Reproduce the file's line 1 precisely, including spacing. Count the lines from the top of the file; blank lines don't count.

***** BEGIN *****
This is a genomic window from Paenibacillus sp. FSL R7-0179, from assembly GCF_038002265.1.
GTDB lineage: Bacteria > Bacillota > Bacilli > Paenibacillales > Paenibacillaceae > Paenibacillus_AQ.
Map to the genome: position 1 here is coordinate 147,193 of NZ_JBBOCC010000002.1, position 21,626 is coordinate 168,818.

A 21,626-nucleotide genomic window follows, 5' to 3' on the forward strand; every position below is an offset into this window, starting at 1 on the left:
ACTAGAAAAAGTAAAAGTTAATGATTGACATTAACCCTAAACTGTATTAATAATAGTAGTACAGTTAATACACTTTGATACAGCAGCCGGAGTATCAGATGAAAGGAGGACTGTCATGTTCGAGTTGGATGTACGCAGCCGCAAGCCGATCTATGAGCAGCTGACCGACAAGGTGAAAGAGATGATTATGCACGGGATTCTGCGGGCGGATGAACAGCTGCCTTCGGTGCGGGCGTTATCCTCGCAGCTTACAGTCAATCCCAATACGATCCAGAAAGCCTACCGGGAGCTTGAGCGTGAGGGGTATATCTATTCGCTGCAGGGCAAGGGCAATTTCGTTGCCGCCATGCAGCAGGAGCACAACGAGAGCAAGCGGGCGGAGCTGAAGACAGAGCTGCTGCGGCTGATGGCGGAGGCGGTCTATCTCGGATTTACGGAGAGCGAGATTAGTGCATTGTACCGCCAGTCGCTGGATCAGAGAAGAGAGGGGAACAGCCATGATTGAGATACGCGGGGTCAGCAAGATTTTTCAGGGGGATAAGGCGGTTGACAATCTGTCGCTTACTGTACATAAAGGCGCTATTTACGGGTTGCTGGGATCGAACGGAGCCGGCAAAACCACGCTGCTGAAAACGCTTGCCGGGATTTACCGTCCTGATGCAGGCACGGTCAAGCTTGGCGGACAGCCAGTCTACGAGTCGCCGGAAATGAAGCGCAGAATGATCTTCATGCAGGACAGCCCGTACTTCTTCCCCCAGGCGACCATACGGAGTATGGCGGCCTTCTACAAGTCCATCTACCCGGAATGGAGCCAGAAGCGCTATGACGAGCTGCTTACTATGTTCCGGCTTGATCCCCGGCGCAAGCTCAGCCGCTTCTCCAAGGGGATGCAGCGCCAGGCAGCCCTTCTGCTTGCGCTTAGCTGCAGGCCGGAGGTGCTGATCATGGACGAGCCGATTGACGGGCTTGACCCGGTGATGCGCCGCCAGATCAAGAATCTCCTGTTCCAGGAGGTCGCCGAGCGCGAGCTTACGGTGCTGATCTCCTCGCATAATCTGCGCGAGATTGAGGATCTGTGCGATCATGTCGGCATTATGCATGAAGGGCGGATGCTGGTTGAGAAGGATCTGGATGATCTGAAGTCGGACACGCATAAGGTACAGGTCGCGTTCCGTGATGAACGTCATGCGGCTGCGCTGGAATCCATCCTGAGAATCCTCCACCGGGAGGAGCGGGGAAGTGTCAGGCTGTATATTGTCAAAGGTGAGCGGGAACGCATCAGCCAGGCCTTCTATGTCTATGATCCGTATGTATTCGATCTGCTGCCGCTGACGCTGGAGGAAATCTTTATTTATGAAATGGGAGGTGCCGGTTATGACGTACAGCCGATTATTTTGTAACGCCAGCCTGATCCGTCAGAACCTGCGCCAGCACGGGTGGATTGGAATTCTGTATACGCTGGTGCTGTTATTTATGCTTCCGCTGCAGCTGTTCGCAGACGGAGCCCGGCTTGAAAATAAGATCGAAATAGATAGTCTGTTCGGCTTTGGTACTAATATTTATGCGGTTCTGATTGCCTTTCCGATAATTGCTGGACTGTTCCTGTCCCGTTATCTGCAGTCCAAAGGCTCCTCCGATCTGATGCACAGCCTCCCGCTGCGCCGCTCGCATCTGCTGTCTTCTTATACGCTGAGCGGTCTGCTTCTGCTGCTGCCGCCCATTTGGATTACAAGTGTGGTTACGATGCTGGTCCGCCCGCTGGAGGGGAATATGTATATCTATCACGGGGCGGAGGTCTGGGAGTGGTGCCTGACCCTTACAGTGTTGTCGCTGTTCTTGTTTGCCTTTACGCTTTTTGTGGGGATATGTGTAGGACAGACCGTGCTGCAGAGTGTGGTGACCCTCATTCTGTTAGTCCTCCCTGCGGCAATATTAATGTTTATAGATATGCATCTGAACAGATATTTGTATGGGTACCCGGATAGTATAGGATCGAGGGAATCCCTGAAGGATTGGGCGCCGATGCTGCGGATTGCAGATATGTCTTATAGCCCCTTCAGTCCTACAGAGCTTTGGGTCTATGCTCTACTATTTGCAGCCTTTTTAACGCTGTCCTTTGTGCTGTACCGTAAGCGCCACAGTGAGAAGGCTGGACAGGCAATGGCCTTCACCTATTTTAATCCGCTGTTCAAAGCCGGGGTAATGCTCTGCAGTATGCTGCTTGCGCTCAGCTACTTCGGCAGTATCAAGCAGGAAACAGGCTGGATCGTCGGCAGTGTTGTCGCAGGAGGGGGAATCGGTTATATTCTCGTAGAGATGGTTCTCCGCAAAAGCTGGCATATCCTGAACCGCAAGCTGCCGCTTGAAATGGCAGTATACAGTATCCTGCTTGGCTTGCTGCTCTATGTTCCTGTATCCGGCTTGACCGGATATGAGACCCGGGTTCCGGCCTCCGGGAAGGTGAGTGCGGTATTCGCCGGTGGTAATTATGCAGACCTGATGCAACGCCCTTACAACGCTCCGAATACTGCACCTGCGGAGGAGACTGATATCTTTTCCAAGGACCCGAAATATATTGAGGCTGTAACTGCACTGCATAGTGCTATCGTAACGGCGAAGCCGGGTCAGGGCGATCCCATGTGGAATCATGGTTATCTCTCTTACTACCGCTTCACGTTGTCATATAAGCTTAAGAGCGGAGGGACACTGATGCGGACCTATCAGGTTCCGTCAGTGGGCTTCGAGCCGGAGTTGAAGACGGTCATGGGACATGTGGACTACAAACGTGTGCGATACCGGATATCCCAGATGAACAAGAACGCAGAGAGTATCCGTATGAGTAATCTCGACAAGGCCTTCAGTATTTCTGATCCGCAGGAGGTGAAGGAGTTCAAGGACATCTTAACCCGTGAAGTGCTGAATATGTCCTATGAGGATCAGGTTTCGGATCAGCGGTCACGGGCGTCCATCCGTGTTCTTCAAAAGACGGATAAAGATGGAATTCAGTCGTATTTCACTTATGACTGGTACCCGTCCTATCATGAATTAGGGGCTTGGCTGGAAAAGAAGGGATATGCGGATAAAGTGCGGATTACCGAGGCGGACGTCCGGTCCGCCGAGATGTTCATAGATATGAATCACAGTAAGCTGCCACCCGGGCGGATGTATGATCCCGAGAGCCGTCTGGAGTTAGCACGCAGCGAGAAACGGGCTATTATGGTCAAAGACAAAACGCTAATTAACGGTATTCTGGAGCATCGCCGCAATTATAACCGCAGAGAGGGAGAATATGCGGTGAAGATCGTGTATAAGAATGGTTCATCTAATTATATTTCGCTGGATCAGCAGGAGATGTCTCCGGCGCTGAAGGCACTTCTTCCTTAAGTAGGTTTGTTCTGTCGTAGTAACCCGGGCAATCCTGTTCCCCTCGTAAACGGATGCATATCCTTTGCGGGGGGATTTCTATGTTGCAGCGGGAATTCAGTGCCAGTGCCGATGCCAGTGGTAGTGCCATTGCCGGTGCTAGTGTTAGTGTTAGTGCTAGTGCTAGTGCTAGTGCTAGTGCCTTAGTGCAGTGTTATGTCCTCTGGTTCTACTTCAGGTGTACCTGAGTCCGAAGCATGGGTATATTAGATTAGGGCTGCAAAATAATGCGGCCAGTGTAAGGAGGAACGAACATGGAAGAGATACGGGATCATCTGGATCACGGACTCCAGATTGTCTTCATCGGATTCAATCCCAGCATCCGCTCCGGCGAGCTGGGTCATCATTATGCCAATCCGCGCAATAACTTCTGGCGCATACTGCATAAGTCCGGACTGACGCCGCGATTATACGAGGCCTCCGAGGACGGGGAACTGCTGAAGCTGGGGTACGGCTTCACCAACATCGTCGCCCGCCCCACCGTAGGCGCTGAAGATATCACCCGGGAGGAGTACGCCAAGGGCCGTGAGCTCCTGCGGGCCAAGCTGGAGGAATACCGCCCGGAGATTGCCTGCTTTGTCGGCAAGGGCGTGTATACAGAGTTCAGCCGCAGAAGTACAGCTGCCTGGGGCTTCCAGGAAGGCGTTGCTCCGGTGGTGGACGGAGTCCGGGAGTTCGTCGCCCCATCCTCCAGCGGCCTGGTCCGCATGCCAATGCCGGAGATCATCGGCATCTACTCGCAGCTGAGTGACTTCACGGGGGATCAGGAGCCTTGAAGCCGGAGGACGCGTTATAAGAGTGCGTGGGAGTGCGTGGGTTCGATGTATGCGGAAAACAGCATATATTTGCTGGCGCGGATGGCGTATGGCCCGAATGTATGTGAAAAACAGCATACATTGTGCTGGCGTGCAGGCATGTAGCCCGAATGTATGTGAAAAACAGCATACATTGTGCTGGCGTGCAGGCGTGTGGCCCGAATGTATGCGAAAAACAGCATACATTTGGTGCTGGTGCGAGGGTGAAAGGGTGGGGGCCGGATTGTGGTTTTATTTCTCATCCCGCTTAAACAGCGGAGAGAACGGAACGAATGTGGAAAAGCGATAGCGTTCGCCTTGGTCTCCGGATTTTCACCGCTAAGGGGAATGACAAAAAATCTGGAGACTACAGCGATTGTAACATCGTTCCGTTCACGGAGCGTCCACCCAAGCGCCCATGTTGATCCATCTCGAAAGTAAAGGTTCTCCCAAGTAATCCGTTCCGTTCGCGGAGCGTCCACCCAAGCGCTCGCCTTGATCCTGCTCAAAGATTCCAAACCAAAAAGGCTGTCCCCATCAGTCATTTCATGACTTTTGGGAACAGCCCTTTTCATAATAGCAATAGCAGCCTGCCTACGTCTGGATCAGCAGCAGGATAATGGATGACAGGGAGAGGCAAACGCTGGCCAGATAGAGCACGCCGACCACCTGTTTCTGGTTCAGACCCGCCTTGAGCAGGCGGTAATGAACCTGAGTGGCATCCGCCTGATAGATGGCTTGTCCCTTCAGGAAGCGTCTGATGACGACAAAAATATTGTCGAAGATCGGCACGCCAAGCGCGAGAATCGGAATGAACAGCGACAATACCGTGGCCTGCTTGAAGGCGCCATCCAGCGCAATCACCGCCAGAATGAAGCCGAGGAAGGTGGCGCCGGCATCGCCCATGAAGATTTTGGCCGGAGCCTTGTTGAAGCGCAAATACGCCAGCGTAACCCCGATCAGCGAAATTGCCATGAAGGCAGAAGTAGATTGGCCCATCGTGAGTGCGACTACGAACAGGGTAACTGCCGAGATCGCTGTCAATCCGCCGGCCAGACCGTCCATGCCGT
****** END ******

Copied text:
This is a genomic window from Paenibacillus sp. FSL R7-0179, from assembly GCF_038002265.1.